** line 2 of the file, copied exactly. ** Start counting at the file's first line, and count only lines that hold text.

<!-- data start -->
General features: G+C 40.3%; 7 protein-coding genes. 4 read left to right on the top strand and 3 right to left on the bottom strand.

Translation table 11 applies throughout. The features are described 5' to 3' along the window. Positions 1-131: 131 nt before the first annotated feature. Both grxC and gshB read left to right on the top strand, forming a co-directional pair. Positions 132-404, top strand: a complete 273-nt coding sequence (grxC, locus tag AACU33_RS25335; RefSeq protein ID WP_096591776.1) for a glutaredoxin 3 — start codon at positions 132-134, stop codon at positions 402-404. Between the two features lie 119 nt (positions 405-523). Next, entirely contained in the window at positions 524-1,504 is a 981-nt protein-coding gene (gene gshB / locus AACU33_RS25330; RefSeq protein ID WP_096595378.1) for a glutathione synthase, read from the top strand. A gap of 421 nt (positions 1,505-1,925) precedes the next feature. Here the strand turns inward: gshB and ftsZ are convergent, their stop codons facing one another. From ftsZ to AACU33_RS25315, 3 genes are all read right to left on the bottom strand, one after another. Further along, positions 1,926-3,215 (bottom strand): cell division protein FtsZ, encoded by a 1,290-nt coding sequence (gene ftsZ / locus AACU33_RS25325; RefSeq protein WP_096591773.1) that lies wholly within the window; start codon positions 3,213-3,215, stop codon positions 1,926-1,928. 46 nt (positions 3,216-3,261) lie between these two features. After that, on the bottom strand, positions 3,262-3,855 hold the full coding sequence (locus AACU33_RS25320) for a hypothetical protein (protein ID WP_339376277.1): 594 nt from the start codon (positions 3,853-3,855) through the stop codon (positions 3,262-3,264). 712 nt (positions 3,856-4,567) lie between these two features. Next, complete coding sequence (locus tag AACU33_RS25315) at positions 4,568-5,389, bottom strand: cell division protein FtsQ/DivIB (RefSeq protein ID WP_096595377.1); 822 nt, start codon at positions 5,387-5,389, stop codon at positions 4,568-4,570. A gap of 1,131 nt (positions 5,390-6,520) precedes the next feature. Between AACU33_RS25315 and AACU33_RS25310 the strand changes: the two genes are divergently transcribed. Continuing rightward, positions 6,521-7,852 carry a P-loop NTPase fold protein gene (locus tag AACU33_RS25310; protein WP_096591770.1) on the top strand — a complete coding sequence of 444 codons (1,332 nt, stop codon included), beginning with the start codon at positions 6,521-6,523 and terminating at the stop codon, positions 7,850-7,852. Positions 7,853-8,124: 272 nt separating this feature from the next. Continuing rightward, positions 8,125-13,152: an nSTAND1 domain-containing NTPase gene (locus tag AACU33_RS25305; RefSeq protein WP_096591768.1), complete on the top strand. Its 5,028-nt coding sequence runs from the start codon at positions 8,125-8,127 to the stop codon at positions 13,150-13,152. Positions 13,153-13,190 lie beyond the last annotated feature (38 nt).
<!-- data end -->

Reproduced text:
Translation table 11 applies throughout. The features are described 5' to 3' along the window. Positions 1-131: 131 nt before the first annotated feature. Both grxC and gshB read left to right on the top strand, forming a co-directional pair. Positions 132-404, top strand: a complete 273-nt coding sequence (grxC, locus tag AACU33_RS25335; RefSeq protein ID WP_096591776.1) for a glutaredoxin 3 — start codon at positions 132-134, stop codon at positions 402-404. Between the two features lie 119 nt (positions 405-523). Next, entirely contained in the window at positions 524-1,504 is a 981-nt protein-coding gene (gene gshB / locus AACU33_RS25330; RefSeq protein ID WP_096595378.1) for a glutathione synthase, read from the top strand. A gap of 421 nt (positions 1,505-1,925) precedes the next feature. Here the strand turns inward: gshB and ftsZ are convergent, their stop codons facing one another. From ftsZ to AACU33_RS25315, 3 genes are all read right to left on the bottom strand, one after another. Further along, positions 1,926-3,215 (bottom strand): cell division protein FtsZ, encoded by a 1,290-nt coding sequence (gene ftsZ / locus AACU33_RS25325; RefSeq protein WP_096591773.1) that lies wholly within the window; start codon positions 3,213-3,215, stop codon positions 1,926-1,928. 46 nt (positions 3,216-3,261) lie between these two features. After that, on the bottom strand, positions 3,262-3,855 hold the full coding sequence (locus AACU33_RS25320) for a hypothetical protein (protein ID WP_339376277.1): 594 nt from the start codon (positions 3,853-3,855) through the stop codon (positions 3,262-3,264). 712 nt (positions 3,856-4,567) lie between these two features. Next, complete coding sequence (locus tag AACU33_RS25315) at positions 4,568-5,389, bottom strand: cell division protein FtsQ/DivIB (RefSeq protein ID WP_096595377.1); 822 nt, start codon at positions 5,387-5,389, stop codon at positions 4,568-4,570. A gap of 1,131 nt (positions 5,390-6,520) precedes the next feature. Between AACU33_RS25315 and AACU33_RS25310 the strand changes: the two genes are divergently transcribed. Continuing rightward, positions 6,521-7,852 carry a P-loop NTPase fold protein gene (locus tag AACU33_RS25310; protein WP_096591770.1) on the top strand — a complete coding sequence of 444 codons (1,332 nt, stop codon included), beginning with the start codon at positions 6,521-6,523 and terminating at the stop codon, positions 7,850-7,852. Positions 7,853-8,124: 272 nt separating this feature from the next. Continuing rightward, positions 8,125-13,152: an nSTAND1 domain-containing NTPase gene (locus tag AACU33_RS25305; RefSeq protein WP_096591768.1), complete on the top strand. Its 5,028-nt coding sequence runs from the start codon at positions 8,125-8,127 to the stop codon at positions 13,150-13,152. Positions 13,153-13,190 lie beyond the last annotated feature (38 nt).